In this concluding part, we delve further into the Range Rover’s dynamics.
One could be excused for expecting the Range Rover’s road behaviour to be ponderous and unresponsive, and while one never loses the sensation of driving something quite vast, the RR can cover ground with an alacrity and poise that is both satisfying and deeply impressive. Even on the narrow, meandering and frost-scarred roads of West Cork’s ‘Wild Atlantic Way’, the air suspension’s ability to flatten rugations allied with a resistance to body roll and accurate steering, allows the driver to cover ground with considerable verve, should one be so disposed.
But HMS Rangie is no corvette so one shouldn’t expect sportscar responses. The steering; a system which is required to combine road-car agility with off-road capability, suffers from an almost imperceptible off-centre vagueness. This manifests itself in a very slight delay from the initial input on the handwheel to the response from the Pirellis at road level. It’s a characteristic the driver quickly acclimatises to and soon forgets about entirely. For its size and bulk, the RR steers faithfully, albeit one is never in any real doubt about the kinematic forces at play. The turning circle however is in the cruiseliner class.
Comfort is something of a mixed bag. The Range Rover’s air suspension provides a Citroënesque magic carpet sense of isolation, particularly for those on the bridge. Aft-mounted passengers however are exposed to a surprising level of road shock owing to their proximity to the rear axle. So while rear seat comfort is good – the tall body allowing a comfortable seating position for most shapes and sizes and plentiful legroom, it isn’t as cosseting back there as one might expect. Front seat occupants however travel first class.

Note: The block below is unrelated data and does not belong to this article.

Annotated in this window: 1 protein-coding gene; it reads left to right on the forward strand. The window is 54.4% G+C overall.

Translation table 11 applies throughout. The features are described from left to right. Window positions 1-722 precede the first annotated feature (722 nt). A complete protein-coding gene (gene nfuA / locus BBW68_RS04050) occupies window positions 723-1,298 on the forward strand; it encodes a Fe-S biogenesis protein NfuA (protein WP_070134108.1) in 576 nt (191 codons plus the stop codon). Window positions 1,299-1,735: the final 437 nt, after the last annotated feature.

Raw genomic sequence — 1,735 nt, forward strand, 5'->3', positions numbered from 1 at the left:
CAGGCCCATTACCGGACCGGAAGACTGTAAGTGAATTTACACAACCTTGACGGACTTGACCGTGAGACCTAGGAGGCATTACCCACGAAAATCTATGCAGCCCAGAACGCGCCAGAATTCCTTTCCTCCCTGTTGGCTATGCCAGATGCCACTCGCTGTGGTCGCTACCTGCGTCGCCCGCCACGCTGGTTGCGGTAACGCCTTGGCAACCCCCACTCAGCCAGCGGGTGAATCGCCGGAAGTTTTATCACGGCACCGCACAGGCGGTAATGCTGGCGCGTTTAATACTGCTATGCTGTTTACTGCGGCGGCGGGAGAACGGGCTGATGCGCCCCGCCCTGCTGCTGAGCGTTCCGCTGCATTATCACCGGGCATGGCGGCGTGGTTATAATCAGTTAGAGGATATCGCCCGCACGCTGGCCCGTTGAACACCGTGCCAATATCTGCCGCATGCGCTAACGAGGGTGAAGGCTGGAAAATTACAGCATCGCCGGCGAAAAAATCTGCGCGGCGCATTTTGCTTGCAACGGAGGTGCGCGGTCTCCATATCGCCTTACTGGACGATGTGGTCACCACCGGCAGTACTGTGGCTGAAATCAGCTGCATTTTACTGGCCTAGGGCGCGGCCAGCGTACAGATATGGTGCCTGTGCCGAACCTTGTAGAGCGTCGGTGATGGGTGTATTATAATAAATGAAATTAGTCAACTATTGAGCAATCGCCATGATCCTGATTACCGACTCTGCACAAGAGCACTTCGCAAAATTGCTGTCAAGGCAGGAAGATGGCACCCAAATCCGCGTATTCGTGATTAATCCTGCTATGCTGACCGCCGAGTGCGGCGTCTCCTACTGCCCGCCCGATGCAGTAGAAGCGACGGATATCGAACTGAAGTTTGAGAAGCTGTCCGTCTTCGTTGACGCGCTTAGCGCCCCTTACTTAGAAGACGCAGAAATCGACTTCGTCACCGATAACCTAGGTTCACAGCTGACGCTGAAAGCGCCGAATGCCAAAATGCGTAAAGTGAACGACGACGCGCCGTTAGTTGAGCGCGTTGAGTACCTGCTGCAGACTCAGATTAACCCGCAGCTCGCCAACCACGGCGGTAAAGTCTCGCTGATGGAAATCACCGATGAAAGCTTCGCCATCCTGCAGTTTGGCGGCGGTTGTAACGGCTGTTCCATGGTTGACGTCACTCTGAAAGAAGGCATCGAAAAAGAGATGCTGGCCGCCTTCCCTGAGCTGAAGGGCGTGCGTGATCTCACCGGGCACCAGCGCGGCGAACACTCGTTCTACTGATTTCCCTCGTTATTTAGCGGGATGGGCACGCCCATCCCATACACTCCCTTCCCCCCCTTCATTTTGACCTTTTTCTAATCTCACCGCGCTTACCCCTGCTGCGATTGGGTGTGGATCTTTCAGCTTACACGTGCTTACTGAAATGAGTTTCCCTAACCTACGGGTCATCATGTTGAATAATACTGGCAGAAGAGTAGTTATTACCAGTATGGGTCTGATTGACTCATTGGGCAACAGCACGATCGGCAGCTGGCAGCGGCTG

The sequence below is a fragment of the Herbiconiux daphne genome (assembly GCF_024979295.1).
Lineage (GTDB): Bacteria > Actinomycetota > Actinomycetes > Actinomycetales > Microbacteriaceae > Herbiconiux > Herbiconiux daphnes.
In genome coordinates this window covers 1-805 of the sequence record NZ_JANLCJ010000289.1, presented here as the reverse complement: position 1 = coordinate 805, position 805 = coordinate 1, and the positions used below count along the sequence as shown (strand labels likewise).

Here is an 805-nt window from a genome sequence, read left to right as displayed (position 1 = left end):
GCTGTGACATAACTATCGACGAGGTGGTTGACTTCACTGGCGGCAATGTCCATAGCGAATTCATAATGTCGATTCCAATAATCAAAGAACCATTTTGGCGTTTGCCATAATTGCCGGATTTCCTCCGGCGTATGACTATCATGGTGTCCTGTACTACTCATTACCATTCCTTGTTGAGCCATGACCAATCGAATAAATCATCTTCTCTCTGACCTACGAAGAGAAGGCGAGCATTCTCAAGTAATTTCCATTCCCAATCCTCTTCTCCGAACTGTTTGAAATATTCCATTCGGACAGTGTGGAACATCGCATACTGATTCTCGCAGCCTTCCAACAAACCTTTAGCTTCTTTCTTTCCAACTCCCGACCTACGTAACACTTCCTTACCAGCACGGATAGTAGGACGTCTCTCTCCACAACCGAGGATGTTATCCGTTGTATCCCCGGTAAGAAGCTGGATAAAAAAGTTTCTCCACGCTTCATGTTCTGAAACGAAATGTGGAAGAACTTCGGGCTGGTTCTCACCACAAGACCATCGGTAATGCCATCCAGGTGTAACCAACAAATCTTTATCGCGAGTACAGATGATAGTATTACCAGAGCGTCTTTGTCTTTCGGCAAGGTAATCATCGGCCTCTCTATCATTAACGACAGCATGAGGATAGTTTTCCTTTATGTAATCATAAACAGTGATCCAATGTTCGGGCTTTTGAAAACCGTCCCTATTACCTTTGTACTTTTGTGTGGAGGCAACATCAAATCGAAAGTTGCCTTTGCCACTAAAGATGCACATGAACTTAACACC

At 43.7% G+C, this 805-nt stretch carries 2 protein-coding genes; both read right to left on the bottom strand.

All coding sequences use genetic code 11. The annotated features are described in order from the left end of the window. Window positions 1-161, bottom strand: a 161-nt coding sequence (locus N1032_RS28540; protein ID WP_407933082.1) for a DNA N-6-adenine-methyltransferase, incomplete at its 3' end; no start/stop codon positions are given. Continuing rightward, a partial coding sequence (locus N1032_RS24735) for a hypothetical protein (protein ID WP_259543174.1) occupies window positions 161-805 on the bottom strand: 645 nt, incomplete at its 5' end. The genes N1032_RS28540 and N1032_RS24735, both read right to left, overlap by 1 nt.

The luggage compartment is accessed in time-honoured fashion by a two piece tailgate. The lower section hinges outward, which is fine if you want a perch to sit on while you’re changing into your walking boots, but otherwise makes loading a bit of a chore. The boot itself isn’t massive – (in either sense of the word), being somewhat shallow, if reasonably deep, but the rear seats do fold down and as I’ve discovered, bulky loads can be accommodated. Disappointingly, both upper and lower portions of the tailgate shut with an downmarket clang – the former in particular. I’d have expected better for the money.
The beating heart of this machine is the 3.6 litre AJD-V8 32 valve twin turbocharged power unit developed by LR and Ford in 2006 to replace the underpowered BMW M57 3.0 litre turbodiesel. Developing 272 bhp and an ocean-going 472 lb/ft (640Nm to you) of torque at 2,000 rpm, RMS Rangie tops out at 124 mph, whilst 0-60 can (reputedly) be induced in 8.6 seconds – not too shabby for a vehicle with a kerb weight of 2.7 tons unladen.